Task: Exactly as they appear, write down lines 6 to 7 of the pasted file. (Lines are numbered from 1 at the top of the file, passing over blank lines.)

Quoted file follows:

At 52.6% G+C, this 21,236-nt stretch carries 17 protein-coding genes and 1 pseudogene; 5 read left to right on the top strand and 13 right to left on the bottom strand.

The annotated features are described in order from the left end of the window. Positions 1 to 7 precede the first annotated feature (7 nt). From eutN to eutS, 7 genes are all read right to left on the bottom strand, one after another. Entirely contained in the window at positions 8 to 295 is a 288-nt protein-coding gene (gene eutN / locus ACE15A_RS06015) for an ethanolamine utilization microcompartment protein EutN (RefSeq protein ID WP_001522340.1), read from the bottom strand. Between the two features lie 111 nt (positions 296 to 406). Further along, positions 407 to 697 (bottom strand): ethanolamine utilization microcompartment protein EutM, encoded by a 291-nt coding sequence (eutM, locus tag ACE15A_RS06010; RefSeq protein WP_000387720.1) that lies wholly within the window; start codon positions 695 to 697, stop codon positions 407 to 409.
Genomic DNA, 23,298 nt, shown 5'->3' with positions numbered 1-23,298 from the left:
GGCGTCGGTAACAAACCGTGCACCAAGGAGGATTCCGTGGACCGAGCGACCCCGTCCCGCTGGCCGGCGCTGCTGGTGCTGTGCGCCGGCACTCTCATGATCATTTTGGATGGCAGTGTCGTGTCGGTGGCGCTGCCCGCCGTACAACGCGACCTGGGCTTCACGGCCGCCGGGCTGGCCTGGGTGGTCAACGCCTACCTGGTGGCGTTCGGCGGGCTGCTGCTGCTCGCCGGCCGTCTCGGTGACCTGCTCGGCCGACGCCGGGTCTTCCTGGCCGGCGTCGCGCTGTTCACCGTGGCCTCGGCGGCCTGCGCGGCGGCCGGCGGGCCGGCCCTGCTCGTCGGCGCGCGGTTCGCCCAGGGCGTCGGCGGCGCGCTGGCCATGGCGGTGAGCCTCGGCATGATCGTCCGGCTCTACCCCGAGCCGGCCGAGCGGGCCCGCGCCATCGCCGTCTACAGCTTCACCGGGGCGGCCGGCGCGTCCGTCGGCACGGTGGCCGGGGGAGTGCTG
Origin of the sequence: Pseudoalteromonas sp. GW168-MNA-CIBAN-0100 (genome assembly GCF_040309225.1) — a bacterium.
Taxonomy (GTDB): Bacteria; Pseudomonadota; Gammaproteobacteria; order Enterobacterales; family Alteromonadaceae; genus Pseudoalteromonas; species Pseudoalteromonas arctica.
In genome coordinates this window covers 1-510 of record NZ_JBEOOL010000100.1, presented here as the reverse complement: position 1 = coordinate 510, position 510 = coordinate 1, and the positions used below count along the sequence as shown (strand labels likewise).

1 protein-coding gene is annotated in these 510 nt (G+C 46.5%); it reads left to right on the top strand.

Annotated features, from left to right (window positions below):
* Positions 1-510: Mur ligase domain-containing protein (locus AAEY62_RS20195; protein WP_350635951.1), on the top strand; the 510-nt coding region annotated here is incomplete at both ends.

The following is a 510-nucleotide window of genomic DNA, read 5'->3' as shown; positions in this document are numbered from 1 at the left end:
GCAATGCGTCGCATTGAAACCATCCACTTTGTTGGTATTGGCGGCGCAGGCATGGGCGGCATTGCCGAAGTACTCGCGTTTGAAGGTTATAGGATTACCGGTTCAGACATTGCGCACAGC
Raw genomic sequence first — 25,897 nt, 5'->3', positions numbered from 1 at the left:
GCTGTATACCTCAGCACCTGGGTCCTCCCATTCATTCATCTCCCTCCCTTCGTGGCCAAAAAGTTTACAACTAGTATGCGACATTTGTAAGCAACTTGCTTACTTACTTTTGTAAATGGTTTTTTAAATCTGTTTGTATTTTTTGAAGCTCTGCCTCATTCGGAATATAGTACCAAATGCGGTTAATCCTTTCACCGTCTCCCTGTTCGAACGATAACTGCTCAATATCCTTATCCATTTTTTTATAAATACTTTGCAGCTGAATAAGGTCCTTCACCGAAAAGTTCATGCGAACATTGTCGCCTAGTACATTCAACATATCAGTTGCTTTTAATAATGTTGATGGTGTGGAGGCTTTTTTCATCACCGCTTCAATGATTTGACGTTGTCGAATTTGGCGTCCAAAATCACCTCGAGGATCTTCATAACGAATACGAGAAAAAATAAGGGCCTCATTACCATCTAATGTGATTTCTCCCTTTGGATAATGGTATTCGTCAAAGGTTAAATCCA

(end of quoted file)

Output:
Taxonomy (GTDB): Bacteria; Pseudomonadota; Gammaproteobacteria; order Enterobacterales; family Alteromonadaceae; genus Pseudoalteromonas; species Pseudoalteromonas arctica.
In genome coordinates this window covers 1-510 of record NZ_JBEOOL010000100.1, presented here as the reverse complement: position 1 = coordinate 510, position 510 = coordinate 1, and the positions used below count along the sequence as shown (strand labels likewise).